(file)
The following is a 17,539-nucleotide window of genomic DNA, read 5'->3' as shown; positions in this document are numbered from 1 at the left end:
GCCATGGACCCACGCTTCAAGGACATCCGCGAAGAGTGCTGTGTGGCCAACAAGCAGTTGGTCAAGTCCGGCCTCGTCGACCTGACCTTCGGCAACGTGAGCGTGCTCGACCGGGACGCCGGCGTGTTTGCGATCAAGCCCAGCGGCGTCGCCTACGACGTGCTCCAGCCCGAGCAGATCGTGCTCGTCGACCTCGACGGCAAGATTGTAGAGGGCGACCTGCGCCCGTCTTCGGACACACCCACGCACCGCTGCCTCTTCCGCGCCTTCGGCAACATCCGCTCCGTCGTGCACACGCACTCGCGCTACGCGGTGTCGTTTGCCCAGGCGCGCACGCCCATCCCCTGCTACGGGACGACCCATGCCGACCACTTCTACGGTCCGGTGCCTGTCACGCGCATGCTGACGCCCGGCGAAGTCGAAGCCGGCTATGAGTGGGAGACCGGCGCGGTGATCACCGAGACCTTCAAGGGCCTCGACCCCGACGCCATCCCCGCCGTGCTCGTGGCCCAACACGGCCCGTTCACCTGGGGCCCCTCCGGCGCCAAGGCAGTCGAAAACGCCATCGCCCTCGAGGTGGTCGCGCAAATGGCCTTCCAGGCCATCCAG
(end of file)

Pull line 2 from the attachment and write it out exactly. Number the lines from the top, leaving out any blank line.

GCCATGGACCCACGCTTCAAGGACATCCGCGAAGAGTGCTGTGTGGCCAACAAGCAGTTGGTCAAGTCCGGCCTCGTCGACCTGACCTTCGGCAACGTGAGCGTGCTCGACCGGGACGCCGGCGTGTTTGCGATCAAGCCCAGCGGCGTCGCCTACGACGTGCTCCAGCCCGAGCAGATCGTGCTCGTCGACCTCGACGGCAAGATTGTAGAGGGCGACCTGCGCCCGTCTTCGGACACACCCACGCACCGCTGCCTCTTCCGCGCCTTCGGCAACATCCGCTCCGTCGTGCACACGCACTCGCGCTACGCGGTGTCGTTTGCCCAGGCGCGCACGCCCATCCCCTGCTACGGGACGACCCATGCCGACCACTTCTACGGTCCGGTGCCTGTCACGCGCATGCTGACGCCCGGCGAAGTCGAAGCCGGCTATGAGTGGGAGACCGGCGCGGTGATCACCGAGACCTTCAAGGGCCTCGACCCCGACGCCATCCCCGCCGTGCTCGTGGCCCAACACGGCCCGTTCACCTGGGGCCCCTCCGGCGCCAAGGCAGTCGAAAACGCCATCGCCCTCGAGGTGGTCGCGCAAATGGCCTTCCAGGCCATCCAG